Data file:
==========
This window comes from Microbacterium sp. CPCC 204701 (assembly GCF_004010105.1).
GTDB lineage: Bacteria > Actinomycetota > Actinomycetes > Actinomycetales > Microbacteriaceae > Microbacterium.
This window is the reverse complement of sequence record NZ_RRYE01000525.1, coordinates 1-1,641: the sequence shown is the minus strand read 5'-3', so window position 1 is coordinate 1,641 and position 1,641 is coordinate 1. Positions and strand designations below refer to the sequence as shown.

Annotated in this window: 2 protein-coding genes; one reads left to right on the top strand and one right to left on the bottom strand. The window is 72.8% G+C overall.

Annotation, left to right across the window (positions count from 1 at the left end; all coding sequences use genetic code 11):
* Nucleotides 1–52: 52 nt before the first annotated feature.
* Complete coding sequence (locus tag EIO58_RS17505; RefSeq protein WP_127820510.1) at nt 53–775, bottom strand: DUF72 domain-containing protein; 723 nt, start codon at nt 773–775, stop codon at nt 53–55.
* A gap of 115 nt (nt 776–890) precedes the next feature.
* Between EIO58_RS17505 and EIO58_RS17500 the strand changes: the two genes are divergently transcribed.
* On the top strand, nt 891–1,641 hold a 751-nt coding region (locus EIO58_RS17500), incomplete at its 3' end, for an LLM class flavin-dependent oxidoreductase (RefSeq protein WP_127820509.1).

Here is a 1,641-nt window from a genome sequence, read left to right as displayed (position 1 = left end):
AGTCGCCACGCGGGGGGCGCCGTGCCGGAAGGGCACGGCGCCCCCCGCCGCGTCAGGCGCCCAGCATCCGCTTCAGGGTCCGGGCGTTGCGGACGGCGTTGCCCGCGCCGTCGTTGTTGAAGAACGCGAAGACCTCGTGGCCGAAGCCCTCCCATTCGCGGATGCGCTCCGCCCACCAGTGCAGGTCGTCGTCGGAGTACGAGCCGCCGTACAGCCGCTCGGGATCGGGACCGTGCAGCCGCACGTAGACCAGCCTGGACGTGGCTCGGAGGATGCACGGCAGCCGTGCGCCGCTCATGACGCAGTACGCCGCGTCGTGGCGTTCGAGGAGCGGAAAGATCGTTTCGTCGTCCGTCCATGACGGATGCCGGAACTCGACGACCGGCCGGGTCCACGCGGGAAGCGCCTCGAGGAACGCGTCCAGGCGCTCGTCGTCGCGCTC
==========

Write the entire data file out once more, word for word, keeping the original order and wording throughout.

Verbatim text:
This window comes from Microbacterium sp. CPCC 204701 (assembly GCF_004010105.1).
GTDB lineage: Bacteria > Actinomycetota > Actinomycetes > Actinomycetales > Microbacteriaceae > Microbacterium.
This window is the reverse complement of sequence record NZ_RRYE01000525.1, coordinates 1-1,641: the sequence shown is the minus strand read 5'-3', so window position 1 is coordinate 1,641 and position 1,641 is coordinate 1. Positions and strand designations below refer to the sequence as shown.

Annotated in this window: 2 protein-coding genes; one reads left to right on the top strand and one right to left on the bottom strand. The window is 72.8% G+C overall.

Annotation, left to right across the window (positions count from 1 at the left end; all coding sequences use genetic code 11):
* Nucleotides 1–52: 52 nt before the first annotated feature.
* Complete coding sequence (locus tag EIO58_RS17505; RefSeq protein WP_127820510.1) at nt 53–775, bottom strand: DUF72 domain-containing protein; 723 nt, start codon at nt 773–775, stop codon at nt 53–55.
* A gap of 115 nt (nt 776–890) precedes the next feature.
* Between EIO58_RS17505 and EIO58_RS17500 the strand changes: the two genes are divergently transcribed.
* On the top strand, nt 891–1,641 hold a 751-nt coding region (locus EIO58_RS17500), incomplete at its 3' end, for an LLM class flavin-dependent oxidoreductase (RefSeq protein WP_127820509.1).

Here is a 1,641-nt window from a genome sequence, read left to right as displayed (position 1 = left end):
AGTCGCCACGCGGGGGGCGCCGTGCCGGAAGGGCACGGCGCCCCCCGCCGCGTCAGGCGCCCAGCATCCGCTTCAGGGTCCGGGCGTTGCGGACGGCGTTGCCCGCGCCGTCGTTGTTGAAGAACGCGAAGACCTCGTGGCCGAAGCCCTCCCATTCGCGGATGCGCTCCGCCCACCAGTGCAGGTCGTCGTCGGAGTACGAGCCGCCGTACAGCCGCTCGGGATCGGGACCGTGCAGCCGCACGTAGACCAGCCTGGACGTGGCTCGGAGGATGCACGGCAGCCGTGCGCCGCTCATGACGCAGTACGCCGCGTCGTGGCGTTCGAGGAGCGGAAAGATCGTTTCGTCGTCCGTCCATGACGGATGCCGGAACTCGACGACCGGCCGGGTCCACGCGGGAAGCGCCTCGAGGAACGCGTCCAGGCGCTCGTCGTCGCGCTC